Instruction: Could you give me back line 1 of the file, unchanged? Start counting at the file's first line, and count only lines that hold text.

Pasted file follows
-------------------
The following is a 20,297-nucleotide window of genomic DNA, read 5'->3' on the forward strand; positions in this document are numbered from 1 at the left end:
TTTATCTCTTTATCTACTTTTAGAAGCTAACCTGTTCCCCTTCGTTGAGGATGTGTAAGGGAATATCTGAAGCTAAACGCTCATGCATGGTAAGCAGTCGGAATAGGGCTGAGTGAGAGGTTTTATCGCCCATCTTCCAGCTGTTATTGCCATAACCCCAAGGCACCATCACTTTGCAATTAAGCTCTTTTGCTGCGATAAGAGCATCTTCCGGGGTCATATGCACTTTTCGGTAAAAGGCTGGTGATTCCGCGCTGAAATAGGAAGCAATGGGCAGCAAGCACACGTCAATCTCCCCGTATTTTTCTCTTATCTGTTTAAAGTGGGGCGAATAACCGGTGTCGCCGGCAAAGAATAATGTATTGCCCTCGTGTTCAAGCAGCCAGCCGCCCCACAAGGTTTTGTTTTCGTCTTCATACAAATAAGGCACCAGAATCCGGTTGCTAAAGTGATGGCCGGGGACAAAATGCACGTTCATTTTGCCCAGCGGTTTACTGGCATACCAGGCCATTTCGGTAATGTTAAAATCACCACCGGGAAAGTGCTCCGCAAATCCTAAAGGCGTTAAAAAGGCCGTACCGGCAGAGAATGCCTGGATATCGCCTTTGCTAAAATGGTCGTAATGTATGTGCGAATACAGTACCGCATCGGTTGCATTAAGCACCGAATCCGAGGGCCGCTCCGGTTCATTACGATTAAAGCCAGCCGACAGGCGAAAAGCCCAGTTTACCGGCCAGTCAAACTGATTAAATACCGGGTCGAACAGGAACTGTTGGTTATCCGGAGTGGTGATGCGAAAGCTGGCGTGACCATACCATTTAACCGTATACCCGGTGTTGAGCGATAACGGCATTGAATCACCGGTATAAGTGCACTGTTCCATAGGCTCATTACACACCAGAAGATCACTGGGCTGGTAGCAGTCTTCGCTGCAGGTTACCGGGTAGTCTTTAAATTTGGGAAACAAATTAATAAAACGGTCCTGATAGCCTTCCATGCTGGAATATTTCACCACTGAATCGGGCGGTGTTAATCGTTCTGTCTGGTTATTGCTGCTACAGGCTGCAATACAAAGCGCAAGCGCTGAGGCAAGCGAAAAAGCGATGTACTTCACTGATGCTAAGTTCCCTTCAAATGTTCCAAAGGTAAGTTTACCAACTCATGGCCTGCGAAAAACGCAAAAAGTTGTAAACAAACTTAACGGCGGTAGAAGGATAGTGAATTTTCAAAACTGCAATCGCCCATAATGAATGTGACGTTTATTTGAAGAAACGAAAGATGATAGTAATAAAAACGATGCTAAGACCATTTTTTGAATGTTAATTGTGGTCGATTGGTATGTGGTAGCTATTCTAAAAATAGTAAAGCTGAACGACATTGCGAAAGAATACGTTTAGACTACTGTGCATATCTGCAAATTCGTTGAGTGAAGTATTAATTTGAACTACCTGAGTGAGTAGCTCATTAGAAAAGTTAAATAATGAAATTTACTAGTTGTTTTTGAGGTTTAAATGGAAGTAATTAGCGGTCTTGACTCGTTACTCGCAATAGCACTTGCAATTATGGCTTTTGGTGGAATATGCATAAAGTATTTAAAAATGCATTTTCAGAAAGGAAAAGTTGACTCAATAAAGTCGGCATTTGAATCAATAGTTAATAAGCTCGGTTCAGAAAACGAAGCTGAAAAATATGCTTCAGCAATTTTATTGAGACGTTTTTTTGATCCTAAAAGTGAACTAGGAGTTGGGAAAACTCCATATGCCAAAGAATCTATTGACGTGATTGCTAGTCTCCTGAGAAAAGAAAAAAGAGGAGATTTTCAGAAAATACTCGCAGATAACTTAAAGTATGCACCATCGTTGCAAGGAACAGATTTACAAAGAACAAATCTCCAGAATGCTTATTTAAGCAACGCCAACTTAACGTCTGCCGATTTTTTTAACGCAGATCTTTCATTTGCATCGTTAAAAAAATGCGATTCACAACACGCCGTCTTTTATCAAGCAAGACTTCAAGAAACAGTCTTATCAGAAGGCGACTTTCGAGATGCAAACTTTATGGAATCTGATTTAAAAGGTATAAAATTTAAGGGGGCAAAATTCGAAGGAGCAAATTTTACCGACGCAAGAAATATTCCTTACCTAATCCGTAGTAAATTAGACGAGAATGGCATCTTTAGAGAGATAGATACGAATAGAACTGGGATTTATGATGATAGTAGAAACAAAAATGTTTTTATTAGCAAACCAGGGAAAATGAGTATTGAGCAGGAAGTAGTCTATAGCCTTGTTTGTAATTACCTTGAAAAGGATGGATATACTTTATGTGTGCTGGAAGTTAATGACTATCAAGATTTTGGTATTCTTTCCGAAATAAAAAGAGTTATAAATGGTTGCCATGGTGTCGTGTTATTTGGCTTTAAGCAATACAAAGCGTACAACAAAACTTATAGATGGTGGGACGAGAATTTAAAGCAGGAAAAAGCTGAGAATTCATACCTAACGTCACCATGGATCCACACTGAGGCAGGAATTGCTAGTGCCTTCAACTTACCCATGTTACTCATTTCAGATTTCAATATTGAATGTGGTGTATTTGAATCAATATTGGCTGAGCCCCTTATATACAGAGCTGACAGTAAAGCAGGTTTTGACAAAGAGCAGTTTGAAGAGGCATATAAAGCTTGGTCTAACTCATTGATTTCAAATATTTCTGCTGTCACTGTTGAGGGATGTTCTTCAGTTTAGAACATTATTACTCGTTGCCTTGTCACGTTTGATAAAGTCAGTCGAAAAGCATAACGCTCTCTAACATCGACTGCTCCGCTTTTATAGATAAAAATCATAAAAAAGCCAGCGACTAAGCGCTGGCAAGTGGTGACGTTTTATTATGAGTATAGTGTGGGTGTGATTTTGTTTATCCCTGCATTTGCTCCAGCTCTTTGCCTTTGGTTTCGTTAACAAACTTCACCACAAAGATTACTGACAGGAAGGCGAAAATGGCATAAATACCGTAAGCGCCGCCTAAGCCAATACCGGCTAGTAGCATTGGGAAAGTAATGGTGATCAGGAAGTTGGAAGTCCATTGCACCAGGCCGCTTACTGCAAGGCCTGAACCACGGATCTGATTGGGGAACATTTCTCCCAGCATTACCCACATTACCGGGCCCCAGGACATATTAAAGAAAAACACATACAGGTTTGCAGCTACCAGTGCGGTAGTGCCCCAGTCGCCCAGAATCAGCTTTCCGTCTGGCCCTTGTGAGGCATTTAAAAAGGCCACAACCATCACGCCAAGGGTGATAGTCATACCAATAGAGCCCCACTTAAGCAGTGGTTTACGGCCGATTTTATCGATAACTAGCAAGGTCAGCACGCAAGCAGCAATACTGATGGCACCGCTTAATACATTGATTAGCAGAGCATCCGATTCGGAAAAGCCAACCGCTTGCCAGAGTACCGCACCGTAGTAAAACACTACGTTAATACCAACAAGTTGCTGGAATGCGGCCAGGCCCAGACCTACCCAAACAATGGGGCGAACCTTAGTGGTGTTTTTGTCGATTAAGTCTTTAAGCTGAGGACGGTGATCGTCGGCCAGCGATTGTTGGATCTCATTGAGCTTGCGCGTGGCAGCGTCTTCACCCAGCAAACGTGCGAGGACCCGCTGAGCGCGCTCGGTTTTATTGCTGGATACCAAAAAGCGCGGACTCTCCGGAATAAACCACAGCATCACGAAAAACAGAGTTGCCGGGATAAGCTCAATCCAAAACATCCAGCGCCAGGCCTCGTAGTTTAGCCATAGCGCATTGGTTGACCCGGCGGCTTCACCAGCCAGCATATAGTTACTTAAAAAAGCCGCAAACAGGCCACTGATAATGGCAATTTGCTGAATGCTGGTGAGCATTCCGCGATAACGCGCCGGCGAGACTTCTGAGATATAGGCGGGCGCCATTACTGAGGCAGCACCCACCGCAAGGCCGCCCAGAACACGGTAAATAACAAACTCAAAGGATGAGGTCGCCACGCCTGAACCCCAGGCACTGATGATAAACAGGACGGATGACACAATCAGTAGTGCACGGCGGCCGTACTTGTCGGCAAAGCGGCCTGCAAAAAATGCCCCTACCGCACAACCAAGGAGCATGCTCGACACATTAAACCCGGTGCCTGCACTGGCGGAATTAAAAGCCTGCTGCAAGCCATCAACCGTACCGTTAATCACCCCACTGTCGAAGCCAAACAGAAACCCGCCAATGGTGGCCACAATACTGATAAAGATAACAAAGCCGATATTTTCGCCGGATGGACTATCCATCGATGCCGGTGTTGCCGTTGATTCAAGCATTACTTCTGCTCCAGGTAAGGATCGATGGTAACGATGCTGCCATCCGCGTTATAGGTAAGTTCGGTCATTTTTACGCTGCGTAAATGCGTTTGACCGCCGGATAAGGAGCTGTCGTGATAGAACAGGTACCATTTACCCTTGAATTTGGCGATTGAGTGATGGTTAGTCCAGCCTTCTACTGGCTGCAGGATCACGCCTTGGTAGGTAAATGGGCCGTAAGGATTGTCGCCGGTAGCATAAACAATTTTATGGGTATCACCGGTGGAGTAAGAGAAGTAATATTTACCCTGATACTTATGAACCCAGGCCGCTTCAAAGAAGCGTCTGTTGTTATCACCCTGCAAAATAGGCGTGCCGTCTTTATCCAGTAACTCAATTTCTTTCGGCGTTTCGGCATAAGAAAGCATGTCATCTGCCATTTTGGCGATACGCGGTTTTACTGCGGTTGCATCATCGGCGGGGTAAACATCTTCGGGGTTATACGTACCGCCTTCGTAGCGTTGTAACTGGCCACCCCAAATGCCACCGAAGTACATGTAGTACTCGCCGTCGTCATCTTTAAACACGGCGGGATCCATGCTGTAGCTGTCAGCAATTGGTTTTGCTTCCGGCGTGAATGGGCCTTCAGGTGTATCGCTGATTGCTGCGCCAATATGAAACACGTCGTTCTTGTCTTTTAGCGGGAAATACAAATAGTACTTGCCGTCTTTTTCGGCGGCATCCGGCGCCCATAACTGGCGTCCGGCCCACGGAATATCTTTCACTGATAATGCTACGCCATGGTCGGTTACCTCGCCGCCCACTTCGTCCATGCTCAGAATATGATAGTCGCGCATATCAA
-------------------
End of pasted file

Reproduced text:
The following is a 20,297-nucleotide window of genomic DNA, read 5'->3' on the forward strand; positions in this document are numbered from 1 at the left end: